Francesca Galiano
12/08/2022 - Last update 30/12/2022

Millicent King Channell | Year 2008

Modified Muncie technique, osteopathic manipulation for eustachian tube dysfunction and illustrative report of case


Eustachian tube dysfunction

Type of study:

Case Report

Date of publication of the study’:



Purpose of the study

  • Objective: to report the usefulness of the modified Muncie technique in treating a woman with Eustachian tube dysfunction
  • Measured outcomes: report of the symptoms


  • Number: 1
  • Description: a 37-year-old woman, with intermittent vertigo started a week before. The vertigo episodes would last a few minutes but would leave her disoriented and unable to live peacefully the rest of her day. The symptoms would manifest when she turned her head, sat up from a lying position or got up. She also had muffled hearing in her right ear and reported suffering from seasonal allergies that she kept under control. She did not reporte falls, headaches, visual problems, cough, congestion or presence of mucus at the nasal/pharyngeal level. The physical evaluation revealed a clean throat despite the presence of mucus at the nasal level, while the right tympanic membrane was slightly retracted with the presence of serous fluid. Rinne and Weber’s tests showed a slight conductive hearing loss in the right ear. Some dysfunctions then emerged in the alto-occipital joint, in the cervical vertebrae C2-C4 and the thoracic vertebrae T1-T4.At this point, a diagnosis of serous otitis media due to recent seasonal allergies was issued.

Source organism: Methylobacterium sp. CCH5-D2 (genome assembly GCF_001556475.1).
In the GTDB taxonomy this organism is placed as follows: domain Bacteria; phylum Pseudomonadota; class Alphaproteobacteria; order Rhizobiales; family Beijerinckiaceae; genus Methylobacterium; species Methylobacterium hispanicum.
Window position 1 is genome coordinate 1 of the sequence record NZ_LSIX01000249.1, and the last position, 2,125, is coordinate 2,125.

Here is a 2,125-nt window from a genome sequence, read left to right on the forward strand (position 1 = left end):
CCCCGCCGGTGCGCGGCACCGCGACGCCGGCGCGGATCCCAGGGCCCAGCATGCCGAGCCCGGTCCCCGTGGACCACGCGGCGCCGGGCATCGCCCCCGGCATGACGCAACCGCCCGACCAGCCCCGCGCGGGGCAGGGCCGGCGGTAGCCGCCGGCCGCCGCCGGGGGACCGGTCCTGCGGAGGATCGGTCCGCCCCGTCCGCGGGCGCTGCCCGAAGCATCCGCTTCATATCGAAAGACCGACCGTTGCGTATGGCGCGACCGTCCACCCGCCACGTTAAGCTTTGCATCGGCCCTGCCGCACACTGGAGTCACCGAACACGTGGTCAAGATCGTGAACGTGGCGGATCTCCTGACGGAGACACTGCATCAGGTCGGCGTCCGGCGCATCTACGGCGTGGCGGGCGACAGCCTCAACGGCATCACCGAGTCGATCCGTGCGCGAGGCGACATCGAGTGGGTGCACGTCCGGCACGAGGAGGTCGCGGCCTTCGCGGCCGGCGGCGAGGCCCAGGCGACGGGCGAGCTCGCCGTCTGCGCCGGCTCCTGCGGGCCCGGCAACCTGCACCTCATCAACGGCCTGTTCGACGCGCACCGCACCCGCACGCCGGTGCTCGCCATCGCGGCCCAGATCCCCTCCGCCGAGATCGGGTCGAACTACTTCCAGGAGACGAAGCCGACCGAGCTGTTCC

Interventions and evaluations

  • 2 sessions of OMT
  • OMT: muscle energy, facilitated positional release, high-velocity low-amplitude techniques directed to the cervical and thoracic dysfunctions, and the modified Muncie technique directed to the right ear


The patient felt better after the first session.
However she presented herself again after 2 weeks reporting that the symptoms had reappeared over the last week. She was treated with the modified Muncie technique also during this second visit. After that, the patient reported a complete resolution of her symptoms.


Taking into account that Eustachian tube dysfunctions may cause a number of particularly disabling problems (otitis media, tinnitus, vertigo, etc.), simple, safe and effective treatments are particularly useful.
In this case two simple applications of the modified Muncie technique produced the resolution of the patient’s problem. Consequently, this technique can be considered as an adjuvant treatment to the classic therapies, considering that the advantage of the Muncie technique is to directly treat the source of the problem (precisely, the dysfunction of the Eustachian tube) and not just its downstream consequences. It is auspicable that future studies will evaluate the clinical utility of this technique.

The review of Osteopedia

By Marco Chiera

Strengths: good description of the Eustachian tube anatomy and of the treatment options of its possible dysfunctions, while highlighting the limits of symptomatic therapies only treating the consequences of the dysfunctions and the advantages of an approach directed to the dysfunctions themselves.

Limits: very concise description of the clinical case (probably, that was not the primary purpose of the article, focused more on describing the methods of treatment for Eustachian tube dysfunctions).

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